With SKALD: Against the Black Priory entering the final days of a phenomenally successful Kickstarer, it’s time to squeeze in another article discussing game-play features and design.
Last time, we did some exploration into classes and stats. Today, the subject is the application of the classes and stats! In other words: “Combat and Adventuring”!
Just like in the “Classes and Stats” article, let’s start with some design pillars for combat and adventuring:
Respect the players time: SKALD is developed for a modern audience and this means allowing players to pick up the game, play a short session and still have a fun experience. This includes reducing book-keeping by adding features such as a journal system and auto-mapping, avoiding grindy areas of pointless content padding, making combat fast and having a forgiving save system that allows the player to save anywhere.
Allow the player to make informed choices: The game should be mostly transparent in how the rules work and how the characters class, stats and roleplaying choices interact with the world. If information is kept from the player there should be a good reason to do so.
Provide multiple solutions to quests: Quests should be solvable by non-combat means and players should be able to play non combat-oriented characters.
Choices matter: The world should be interactive and react to players choices.
Adventuring in SKALD takes one of fours forms:
- Combat (more on that later)
- Exploring the environment through the tile-based map
- “Choose your own adventure” sequences
You explore the game-world with a party of up to six characters. At the start of the game, you create a single main character and then recruit characters along the way. I’m considering allowing players to create characters at inns as well, to replace the recruitable characters if they wish.
At any given time, a single character leads the party (you can swap any time). It’s the leader’s skills and abilities that are used when interacting with the world so you should take care to have the right leader at any given time.
The SKALD scripting language is quite powerful in allowing me to reference player skills, abilities and previous player choices in the dialogue and the “choose-your-own-adventure” sequences.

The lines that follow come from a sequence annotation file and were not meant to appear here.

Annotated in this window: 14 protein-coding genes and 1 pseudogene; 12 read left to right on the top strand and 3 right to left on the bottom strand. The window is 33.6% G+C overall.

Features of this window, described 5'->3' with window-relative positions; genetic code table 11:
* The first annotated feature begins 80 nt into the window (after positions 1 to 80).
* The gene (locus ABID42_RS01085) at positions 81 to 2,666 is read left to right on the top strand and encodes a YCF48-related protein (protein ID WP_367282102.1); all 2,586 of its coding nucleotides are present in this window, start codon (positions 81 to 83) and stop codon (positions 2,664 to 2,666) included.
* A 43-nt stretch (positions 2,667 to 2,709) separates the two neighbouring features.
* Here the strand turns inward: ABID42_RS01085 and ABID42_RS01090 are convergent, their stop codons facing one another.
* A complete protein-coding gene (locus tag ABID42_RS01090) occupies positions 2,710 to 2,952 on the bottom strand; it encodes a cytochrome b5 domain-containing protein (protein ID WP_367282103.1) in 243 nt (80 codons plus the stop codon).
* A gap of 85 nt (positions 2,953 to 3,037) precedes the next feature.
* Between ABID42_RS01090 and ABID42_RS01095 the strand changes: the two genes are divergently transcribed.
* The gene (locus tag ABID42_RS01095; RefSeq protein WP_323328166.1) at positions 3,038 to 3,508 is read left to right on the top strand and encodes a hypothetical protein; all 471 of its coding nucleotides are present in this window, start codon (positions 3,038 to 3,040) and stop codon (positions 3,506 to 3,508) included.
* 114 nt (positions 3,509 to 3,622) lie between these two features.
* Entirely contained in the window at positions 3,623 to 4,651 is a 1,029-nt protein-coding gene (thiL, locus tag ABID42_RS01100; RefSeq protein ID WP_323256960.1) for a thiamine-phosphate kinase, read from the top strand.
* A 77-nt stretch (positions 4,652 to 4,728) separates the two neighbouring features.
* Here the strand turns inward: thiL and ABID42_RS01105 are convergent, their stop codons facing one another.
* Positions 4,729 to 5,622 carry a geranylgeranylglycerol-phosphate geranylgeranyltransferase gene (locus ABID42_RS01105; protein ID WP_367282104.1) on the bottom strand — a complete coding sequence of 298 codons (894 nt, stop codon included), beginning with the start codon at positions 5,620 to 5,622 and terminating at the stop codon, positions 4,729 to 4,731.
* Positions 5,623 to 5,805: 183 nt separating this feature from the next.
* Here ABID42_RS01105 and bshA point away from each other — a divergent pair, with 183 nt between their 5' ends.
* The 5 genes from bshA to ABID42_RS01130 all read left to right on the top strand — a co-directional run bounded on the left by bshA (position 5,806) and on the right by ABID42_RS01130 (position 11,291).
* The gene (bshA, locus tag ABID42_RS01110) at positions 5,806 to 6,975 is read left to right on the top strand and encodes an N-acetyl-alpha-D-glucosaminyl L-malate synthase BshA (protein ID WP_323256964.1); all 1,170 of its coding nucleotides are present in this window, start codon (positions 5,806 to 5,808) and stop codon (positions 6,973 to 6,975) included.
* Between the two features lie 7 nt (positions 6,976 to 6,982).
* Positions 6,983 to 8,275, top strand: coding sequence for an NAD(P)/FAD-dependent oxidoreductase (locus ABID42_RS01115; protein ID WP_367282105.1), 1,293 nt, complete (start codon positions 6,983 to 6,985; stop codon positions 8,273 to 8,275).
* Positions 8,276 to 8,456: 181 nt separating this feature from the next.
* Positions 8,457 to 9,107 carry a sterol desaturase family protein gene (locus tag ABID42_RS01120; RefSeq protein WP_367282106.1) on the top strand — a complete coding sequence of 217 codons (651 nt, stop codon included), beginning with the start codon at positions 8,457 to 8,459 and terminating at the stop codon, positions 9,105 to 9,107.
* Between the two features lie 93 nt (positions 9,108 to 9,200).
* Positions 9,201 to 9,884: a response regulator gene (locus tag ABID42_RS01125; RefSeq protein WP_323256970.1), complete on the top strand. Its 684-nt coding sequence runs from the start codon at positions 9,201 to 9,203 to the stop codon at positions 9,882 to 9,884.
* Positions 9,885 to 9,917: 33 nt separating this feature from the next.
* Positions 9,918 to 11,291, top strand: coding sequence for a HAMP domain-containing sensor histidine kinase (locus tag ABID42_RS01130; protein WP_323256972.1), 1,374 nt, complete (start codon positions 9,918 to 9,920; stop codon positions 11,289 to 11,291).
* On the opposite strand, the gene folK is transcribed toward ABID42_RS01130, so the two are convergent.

Specifically, this gives me a lot of leeway in creating scenes with multiple solutions beyond combat (I’m taking a big leaf from the early Fallout games here). There should be room for all the different classes, and builds, to shine.
In the interest of transparency, I want as few hidden rolls as possible. If, for instance, a dialogue choice gives you the opportunity to use a skill, the game will tell the player so explicitly.
Combat is a staple of fantasy RPGs and SKALD is no exception. The basic combat draws upon inspiration from classics such as Wasteland 1 and Bard’s Tale, tabletop RPGs and other, more modern games.
As combat begins, the game switches from the tile-map to the tactical map. The tactical map consts of a background with the combatants animated upon it.
Combat is resolved in order of initiative until all the combatants on one side is either dead or somehow incapacitated.
Combatants do not move freely around the battlefield and combat is not tile-based. Instead the combatants occupy either the front, or rear rank of their formation. The player is of course, free to reorder the party formation during combat to move characters between the front and rear rank.
In general a melee weapon (excluding spears and pole-arms) can only attack the adjacent enemy rank, whilst ranged weapons and exceptionally long weapons can attack more distant ranks.
For each turn, each combatant can perform a single action (in general). This may be either a normal attack, casting a spell or using an ability. I intend for there to be interactions between different spells and abilities that reward clever planning and an attention to detail.
For now I’m hoping to make combat difficult but not unfair. Party-members are very rarely killed outright in combat. Instead they are knocked out and failure only comes if the entire part is somehow incapacitated. Knocked-out party members come around after combat (albeit at reduced total HP). I’m also playing around with having a sanity score in the game and taking a lot of beatings might impact sanity in the long run.
I’ve chosen to go with this decision because I don’t want combat to prompt constant save-scumming. I would rather you survive most combats but have to make decisions of how far into a dungeon you can push your luck and then having to plan how to get back to a safe port with an injured party. I feel it will make for more memorable gameplay in the end.
Finally, combat has an auto-resolve feature that can be used to resolve full rounds of combat allowing players to blow through easier encounters or finishing combats quickly once they have them “locked down”.
That’s it for now!
This is a work in progress and it might look very different a year from now.
As always, I would love to hear from you if you have questions or comments. Feel free to reach out on twitter or get in touch at (contact at skaldrpg dot com)! Most importantly: SKALD is on Kickstarter till July 3rd and we would love to have your support!
Have a great day!